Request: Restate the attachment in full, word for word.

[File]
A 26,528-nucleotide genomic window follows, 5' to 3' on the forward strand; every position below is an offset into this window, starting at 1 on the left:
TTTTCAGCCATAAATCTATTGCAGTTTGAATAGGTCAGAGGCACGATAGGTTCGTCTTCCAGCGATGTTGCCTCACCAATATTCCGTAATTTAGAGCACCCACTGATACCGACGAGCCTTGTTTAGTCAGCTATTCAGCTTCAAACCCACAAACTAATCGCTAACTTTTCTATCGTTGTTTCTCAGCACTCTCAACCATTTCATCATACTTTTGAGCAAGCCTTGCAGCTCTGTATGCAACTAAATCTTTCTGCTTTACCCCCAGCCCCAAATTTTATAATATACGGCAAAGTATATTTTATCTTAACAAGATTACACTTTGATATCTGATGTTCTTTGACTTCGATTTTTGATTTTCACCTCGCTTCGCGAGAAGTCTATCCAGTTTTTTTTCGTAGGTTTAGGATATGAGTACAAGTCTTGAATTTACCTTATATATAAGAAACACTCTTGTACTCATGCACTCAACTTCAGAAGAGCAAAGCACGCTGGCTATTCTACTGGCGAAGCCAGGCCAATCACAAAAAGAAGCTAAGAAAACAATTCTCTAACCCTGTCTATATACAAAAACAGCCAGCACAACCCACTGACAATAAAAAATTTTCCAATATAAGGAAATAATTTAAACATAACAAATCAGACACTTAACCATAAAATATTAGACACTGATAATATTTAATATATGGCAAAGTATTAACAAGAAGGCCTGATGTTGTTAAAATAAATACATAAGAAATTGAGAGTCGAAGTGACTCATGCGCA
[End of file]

A 26,528-nucleotide genomic window follows, 5' to 3' on the forward strand; every position below is an offset into this window, starting at 1 on the left:
TTTTCAGCCATAAATCTATTGCAGTTTGAATAGGTCAGAGGCACGATAGGTTCGTCTTCCAGCGATGTTGCCTCACCAATATTCCGTAATTTAGAGCACCCACTGATACCGACGAGCCTTGTTTAGTCAGCTATTCAGCTTCAAACCCACAAACTAATCGCTAACTTTTCTATCGTTGTTTCTCAGCACTCTCAACCATTTCATCATACTTTTGAGCAAGCCTTGCAGCTCTGTATGCAACTAAATCTTTCTGCTTTACCCCCAGCCCCAAATTTTATAATATACGGCAAAGTATATTTTATCTTAACAAGATTACACTTTGATATCTGATGTTCTTTGACTTCGATTTTTGATTTTCACCTCGCTTCGCGAGAAGTCTATCCAGTTTTTTTTCGTAGGTTTAGGATATGAGTACAAGTCTTGAATTTACCTTATATATAAGAAACACTCTTGTACTCATGCACTCAACTTCAGAAGAGCAAAGCACGCTGGCTATTCTACTGGCGAAGCCAGGCCAATCACAAAAAGAAGCTAAGAAAACAATTCTCTAACCCTGTCTATATACAAAAACAGCCAGCACAACCCACTGACAATAAAAAATTTTCCAATATAAGGAAATAATTTAAACATAACAAATCAGACACTTAACCATAAAATATTAGACACTGATAATATTTAATATATGGCAAAGTATTAACAAGAAGGCCTGATGTTGTTAAAATAAATACATAAGAAATTGAGAGTCGAAGTGACTCATGCGCA